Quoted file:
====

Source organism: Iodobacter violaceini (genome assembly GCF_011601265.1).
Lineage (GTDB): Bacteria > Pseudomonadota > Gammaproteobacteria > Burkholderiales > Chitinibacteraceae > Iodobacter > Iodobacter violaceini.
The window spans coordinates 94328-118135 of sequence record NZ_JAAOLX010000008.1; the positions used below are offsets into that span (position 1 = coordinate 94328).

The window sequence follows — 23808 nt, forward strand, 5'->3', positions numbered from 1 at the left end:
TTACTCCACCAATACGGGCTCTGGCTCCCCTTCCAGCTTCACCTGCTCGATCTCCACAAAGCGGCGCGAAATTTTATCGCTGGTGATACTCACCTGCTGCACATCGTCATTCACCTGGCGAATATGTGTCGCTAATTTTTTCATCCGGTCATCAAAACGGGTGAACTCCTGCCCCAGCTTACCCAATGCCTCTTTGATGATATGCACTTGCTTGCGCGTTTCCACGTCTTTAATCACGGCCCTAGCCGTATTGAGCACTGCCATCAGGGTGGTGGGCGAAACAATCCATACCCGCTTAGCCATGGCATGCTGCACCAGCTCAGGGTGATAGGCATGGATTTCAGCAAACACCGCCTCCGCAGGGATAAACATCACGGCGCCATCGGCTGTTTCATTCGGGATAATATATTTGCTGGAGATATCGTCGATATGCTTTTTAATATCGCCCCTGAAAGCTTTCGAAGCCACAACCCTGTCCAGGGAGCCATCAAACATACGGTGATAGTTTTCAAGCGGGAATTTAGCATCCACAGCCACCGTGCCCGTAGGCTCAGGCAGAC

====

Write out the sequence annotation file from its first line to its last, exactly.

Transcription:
Source organism: Iodobacter violaceini (genome assembly GCF_011601265.1).
Lineage (GTDB): Bacteria > Pseudomonadota > Gammaproteobacteria > Burkholderiales > Chitinibacteraceae > Iodobacter > Iodobacter violaceini.
The window spans coordinates 94328-118135 of sequence record NZ_JAAOLX010000008.1; the positions used below are offsets into that span (position 1 = coordinate 94328).

The window sequence follows — 23808 nt, forward strand, 5'->3', positions numbered from 1 at the left end:
TTACTCCACCAATACGGGCTCTGGCTCCCCTTCCAGCTTCACCTGCTCGATCTCCACAAAGCGGCGCGAAATTTTATCGCTGGTGATACTCACCTGCTGCACATCGTCATTCACCTGGCGAATATGTGTCGCTAATTTTTTCATCCGGTCATCAAAACGGGTGAACTCCTGCCCCAGCTTACCCAATGCCTCTTTGATGATATGCACTTGCTTGCGCGTTTCCACGTCTTTAATCACGGCCCTAGCCGTATTGAGCACTGCCATCAGGGTGGTGGGCGAAACAATCCATACCCGCTTAGCCATGGCATGCTGCACCAGCTCAGGGTGATAGGCATGGATTTCAGCAAACACCGCCTCCGCAGGGATAAACATCACGGCGCCATCGGCTGTTTCATTCGGGATAATATATTTGCTGGAGATATCGTCGATATGCTTTTTAATATCGCCCCTGAAAGCTTTCGAAGCCACAACCCTGTCCAGGGAGCCATCAAACATACGGTGATAGTTTTCAAGCGGGAATTTAGCATCCACAGCCACCGTGCCCGTAGGCTCAGGCAGAC